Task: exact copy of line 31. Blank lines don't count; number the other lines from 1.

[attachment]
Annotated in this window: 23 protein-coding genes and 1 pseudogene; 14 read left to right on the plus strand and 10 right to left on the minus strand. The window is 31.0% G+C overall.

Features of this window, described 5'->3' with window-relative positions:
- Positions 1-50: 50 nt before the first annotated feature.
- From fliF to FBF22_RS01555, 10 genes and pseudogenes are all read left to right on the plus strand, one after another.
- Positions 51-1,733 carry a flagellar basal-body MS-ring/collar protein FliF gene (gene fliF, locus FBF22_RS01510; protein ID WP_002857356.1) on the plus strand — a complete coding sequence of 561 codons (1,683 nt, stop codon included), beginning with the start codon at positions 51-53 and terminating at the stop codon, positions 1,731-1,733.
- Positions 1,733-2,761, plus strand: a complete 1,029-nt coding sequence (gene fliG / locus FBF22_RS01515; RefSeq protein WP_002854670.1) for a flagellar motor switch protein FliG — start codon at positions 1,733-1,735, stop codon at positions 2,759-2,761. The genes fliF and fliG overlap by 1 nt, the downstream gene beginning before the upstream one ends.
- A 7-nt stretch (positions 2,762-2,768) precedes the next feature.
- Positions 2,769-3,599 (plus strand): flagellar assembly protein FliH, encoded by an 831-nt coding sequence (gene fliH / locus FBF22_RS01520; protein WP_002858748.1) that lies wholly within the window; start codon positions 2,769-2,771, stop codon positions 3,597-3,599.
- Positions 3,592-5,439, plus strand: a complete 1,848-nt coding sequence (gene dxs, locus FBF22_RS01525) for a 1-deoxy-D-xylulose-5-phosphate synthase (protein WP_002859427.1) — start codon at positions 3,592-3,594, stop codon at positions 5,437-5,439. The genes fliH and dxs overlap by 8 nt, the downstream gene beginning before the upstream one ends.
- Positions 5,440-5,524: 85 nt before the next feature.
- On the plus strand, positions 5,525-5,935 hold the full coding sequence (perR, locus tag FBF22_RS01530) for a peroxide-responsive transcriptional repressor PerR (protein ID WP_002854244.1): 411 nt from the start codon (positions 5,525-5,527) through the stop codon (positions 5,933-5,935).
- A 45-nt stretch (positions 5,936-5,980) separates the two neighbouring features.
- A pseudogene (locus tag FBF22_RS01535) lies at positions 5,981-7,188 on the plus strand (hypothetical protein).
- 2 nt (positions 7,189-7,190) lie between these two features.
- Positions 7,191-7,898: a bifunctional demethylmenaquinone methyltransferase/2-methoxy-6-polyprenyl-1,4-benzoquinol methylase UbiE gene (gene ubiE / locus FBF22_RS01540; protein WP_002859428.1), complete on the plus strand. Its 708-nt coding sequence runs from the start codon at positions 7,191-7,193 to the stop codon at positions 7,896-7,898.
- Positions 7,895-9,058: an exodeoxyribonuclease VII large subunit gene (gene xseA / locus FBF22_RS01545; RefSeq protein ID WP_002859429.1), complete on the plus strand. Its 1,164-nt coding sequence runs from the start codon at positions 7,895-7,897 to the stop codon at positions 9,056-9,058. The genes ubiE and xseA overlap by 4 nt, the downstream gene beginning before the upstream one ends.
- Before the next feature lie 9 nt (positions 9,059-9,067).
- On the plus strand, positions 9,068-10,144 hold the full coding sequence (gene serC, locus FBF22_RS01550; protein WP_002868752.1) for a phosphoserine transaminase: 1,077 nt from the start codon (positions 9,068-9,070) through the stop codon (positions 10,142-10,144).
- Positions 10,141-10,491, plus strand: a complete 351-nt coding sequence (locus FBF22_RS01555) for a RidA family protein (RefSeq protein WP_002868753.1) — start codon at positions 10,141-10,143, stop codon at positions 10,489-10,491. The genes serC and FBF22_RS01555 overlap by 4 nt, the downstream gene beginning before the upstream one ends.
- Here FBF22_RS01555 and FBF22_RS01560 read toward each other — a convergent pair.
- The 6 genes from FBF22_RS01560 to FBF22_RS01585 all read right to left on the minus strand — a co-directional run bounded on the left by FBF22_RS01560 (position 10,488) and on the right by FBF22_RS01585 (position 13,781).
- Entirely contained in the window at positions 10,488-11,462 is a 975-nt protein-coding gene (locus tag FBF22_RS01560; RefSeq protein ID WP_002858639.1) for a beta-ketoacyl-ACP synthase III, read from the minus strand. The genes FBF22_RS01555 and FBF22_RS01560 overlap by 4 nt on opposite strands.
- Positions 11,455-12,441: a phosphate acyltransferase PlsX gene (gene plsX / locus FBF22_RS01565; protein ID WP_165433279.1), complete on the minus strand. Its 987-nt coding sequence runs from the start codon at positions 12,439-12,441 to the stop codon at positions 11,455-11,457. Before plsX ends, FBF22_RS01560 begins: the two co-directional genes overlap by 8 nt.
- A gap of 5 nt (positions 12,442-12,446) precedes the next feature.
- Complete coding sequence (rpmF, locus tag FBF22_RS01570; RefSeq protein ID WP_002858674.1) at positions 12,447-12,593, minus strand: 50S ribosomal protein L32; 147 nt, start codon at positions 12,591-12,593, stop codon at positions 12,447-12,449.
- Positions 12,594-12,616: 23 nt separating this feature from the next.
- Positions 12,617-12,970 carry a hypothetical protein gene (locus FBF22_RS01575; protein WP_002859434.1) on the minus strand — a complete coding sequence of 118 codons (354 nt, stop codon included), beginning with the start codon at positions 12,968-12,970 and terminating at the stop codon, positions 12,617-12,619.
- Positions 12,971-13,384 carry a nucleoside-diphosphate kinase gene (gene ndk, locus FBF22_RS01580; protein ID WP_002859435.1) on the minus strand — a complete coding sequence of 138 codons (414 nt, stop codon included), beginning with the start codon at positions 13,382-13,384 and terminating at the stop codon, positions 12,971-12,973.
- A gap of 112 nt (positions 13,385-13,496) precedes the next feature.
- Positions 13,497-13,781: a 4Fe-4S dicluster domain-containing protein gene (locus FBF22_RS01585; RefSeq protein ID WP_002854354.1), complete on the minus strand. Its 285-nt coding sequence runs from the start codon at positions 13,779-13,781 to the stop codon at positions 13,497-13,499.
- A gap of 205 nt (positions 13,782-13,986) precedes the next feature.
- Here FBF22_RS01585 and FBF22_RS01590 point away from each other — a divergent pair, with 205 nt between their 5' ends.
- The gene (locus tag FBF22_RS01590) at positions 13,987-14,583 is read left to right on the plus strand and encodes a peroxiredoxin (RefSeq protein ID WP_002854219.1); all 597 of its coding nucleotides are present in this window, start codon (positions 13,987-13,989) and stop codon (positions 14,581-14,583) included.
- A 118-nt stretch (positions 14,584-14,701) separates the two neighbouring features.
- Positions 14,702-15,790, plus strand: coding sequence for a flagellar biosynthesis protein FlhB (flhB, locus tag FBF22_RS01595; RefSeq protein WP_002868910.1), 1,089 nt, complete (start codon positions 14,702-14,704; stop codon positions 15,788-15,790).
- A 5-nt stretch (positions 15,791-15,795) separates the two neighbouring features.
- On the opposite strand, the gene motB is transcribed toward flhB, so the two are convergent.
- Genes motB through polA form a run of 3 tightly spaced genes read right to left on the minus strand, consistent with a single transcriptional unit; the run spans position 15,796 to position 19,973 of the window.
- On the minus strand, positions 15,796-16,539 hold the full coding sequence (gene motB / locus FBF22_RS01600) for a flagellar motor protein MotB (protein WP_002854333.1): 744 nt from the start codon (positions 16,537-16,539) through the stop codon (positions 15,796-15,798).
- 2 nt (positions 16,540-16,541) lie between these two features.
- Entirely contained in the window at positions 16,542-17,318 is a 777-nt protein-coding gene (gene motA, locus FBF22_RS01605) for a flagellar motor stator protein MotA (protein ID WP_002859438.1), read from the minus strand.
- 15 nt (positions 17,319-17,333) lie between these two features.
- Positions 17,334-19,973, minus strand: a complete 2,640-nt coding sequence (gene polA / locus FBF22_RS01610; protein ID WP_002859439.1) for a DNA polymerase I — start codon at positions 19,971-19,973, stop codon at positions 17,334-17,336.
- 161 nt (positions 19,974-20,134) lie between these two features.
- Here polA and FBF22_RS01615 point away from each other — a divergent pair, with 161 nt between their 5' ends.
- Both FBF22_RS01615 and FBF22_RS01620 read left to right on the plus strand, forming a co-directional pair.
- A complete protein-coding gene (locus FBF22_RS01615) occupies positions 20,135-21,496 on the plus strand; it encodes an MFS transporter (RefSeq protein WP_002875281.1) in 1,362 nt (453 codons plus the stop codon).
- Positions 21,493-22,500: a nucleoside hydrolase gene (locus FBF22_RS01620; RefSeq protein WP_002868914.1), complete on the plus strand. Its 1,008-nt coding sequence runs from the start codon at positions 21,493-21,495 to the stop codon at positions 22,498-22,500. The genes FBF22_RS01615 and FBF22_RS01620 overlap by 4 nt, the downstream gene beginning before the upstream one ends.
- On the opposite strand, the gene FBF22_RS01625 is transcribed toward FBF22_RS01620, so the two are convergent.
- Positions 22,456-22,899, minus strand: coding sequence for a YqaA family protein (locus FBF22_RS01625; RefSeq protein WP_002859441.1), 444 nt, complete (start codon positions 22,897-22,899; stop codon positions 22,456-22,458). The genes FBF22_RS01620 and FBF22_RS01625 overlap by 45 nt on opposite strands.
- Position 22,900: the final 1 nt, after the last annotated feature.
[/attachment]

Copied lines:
- A gap of 205 nt (positions 13,782-13,986) precedes the next feature.